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June 12, 2007

More People Saying Dumb Things

I don't know why so many people in literature have got such a hate-on for blogs these days -- it must be something in the printer's ink -- but what I do know is when they open their mouths on the subject, some ass-hattery usually belches forth. Over at Ficlets, I document such an atrocity, and naturally, respond.

Posted by john at June 12, 2007 05:13 PM

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Jonathan Vos Post | June 12, 2007 05:36 PM

That fool denies that literature is like news. However:

"Literature is news that stays news."

Ezra Pound, "ABC of Reading" [1934] chapter 8.

The obvious conclusion: "Blogging about literature can be news about 'news that stays news,' that stays news."

Gabriele | June 12, 2007 05:41 PM

Geez, is that discussion still around? I got miffed at the uppnosy (is that word? lol) attitude of magazine and newspaper reviewers towards bloggers who dare to write about Literature a few weeks ago, though not badly enough to rant on my blog. Let's just say, I have a MA in Literature, History and Linguistics and thus every right in the world to review books even according to the blown-up standards of those newspaper reviewers. *grin*

Other academics seem to have less problems with blogs - there are some good ones about Mediaeval Literature, History and other 'university topics' around.

Great reply, btw.
Size doesn't matter that much. :)

Patrick | June 12, 2007 05:53 PM


"Already there are some web publications — like Contemporary Poetry Review (cprw.com), to which I occasionally contribute — that match anything in print for seriousness of purpose. But there's no chance that literary culture will thrive on the Internet until we recognize that the ethical and intellectual crotchets of the bloggers represent a dead end."

So, it isn't the internet, it is the blog and by definition, bloggers are dumb illiterates.


Anne C. | June 12, 2007 06:17 PM

I find it hard to believe that a literary discussion resembling a conversation (like, oh, *a blog*) is going to be less dead than a Literary Criticism written in a Book, shelved in a Library. But what do I know? I blog.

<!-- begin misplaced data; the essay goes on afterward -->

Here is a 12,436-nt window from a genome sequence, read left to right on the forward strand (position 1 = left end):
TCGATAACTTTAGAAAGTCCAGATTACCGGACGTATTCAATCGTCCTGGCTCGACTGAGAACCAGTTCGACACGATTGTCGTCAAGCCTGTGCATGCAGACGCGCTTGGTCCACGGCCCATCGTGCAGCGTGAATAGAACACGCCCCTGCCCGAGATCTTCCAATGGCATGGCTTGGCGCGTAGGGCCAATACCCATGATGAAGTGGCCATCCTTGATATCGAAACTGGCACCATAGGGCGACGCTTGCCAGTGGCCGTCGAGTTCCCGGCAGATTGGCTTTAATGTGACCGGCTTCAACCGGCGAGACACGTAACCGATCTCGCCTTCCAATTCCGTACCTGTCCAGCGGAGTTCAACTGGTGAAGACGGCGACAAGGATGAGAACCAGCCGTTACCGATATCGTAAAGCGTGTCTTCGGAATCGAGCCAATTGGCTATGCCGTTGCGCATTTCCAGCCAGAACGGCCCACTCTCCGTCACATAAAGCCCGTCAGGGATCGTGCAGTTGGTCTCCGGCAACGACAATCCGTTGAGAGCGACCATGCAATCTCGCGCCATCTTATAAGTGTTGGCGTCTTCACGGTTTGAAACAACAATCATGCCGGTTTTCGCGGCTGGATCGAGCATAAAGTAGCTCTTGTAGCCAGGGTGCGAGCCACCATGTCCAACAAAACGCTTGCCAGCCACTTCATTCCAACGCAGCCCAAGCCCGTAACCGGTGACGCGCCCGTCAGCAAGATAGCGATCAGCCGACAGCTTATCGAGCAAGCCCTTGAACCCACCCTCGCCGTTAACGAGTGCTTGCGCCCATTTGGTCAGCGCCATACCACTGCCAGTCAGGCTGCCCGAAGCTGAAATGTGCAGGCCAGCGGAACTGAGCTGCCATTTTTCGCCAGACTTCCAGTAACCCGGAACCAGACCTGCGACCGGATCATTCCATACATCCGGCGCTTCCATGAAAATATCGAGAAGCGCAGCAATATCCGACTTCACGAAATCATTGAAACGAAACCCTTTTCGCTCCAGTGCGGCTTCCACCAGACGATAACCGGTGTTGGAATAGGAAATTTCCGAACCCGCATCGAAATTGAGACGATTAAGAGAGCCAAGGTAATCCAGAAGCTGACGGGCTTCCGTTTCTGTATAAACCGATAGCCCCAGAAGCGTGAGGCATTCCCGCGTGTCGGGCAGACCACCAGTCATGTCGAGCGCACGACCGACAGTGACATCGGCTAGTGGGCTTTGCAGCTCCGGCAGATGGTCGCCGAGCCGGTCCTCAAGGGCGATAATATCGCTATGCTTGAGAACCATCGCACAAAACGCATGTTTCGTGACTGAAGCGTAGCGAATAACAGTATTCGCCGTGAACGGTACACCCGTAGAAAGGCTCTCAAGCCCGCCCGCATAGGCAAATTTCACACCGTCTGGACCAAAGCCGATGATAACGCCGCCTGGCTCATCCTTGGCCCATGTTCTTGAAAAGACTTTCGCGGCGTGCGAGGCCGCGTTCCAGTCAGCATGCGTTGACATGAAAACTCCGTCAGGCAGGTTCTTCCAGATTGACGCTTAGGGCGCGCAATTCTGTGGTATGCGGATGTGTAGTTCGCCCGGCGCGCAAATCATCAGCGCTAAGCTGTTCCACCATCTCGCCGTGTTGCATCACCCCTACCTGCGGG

CosmicDog | June 12, 2007 06:45 PM

If it wasn't for Wil Wheaton's blog, I never would have heard of John Scalzi (maybe not never, but much later anyway.) And through Scalzi reviews, I have been exposed to excellent SF&F, which lead me to become a member of SFBC. I have read dozens of books in the last year and half that I would not even had known about, if not for John and Wil's blogs.

"Literary criticism is only worth having if it at least strives to be literary in its own right." Maybe. I guess it really depends on your priorities. As a wannabe novelist, anything that convinces someone to read (and purchase) my work is GOOD. As far as the criticism itself becoming part of the cultural/artistic tapestry, I couldn't really care less.

Corby K | June 12, 2007 07:08 PM

He does make a couple of good points.

The resentment of many bloggers( and not just them, but forum trolls, etc.) does tend to color the idea of decent literary criticism, but I don't think it's just from the online community. Perhaps he should look in his own backyard before he tries to describe someone else's.

And the idea of Literary Criticism that he is talking about sounds like the types of novels you buy to explain the novel you are too pedestrian to understand all by your lonesome, which brings to mind a completely different problem - pretension, or what I enjoy calling "The Emperor's New Clothes" syndrome.

Jon H | June 12, 2007 08:07 PM

The newspaper counterargument occurred to me too.

His argument against blogs is like someone saying "You can hardly do literary criticism in a newspaper - squished into narrow columns, with limited word counts, and worst of all expected to slavishly follow an 'inverted pyramid' structure. How limited! And worst of all you're attempting to be literary right next to ads with women in their underwear."

Crunchbird | June 12, 2007 08:38 PM

I think my favorite bit from your excerpt is where he says, "it is no coincidence that there is no literary blogger with the audience and influence of the top political bloggers," apparently with a straight face.

Does he really expect a literature blog to get as many hits as a politics blog? When was the last time a NYT book review of something he would accept as literature showed up on the NYTimes.com "Most Forwarded" list?

Ron Hogan | June 12, 2007 09:04 PM

Right; it's certainly not because there's more "news" in politics than there is in literature, which is the rationale he offers.

Steve Buchheit | June 12, 2007 10:31 PM

I think what they're most afraid of is that someone will disagree with them in the comments and make their points well and throughtfully, exposing much of the dreck and wild-assed-speculation of literary criticism.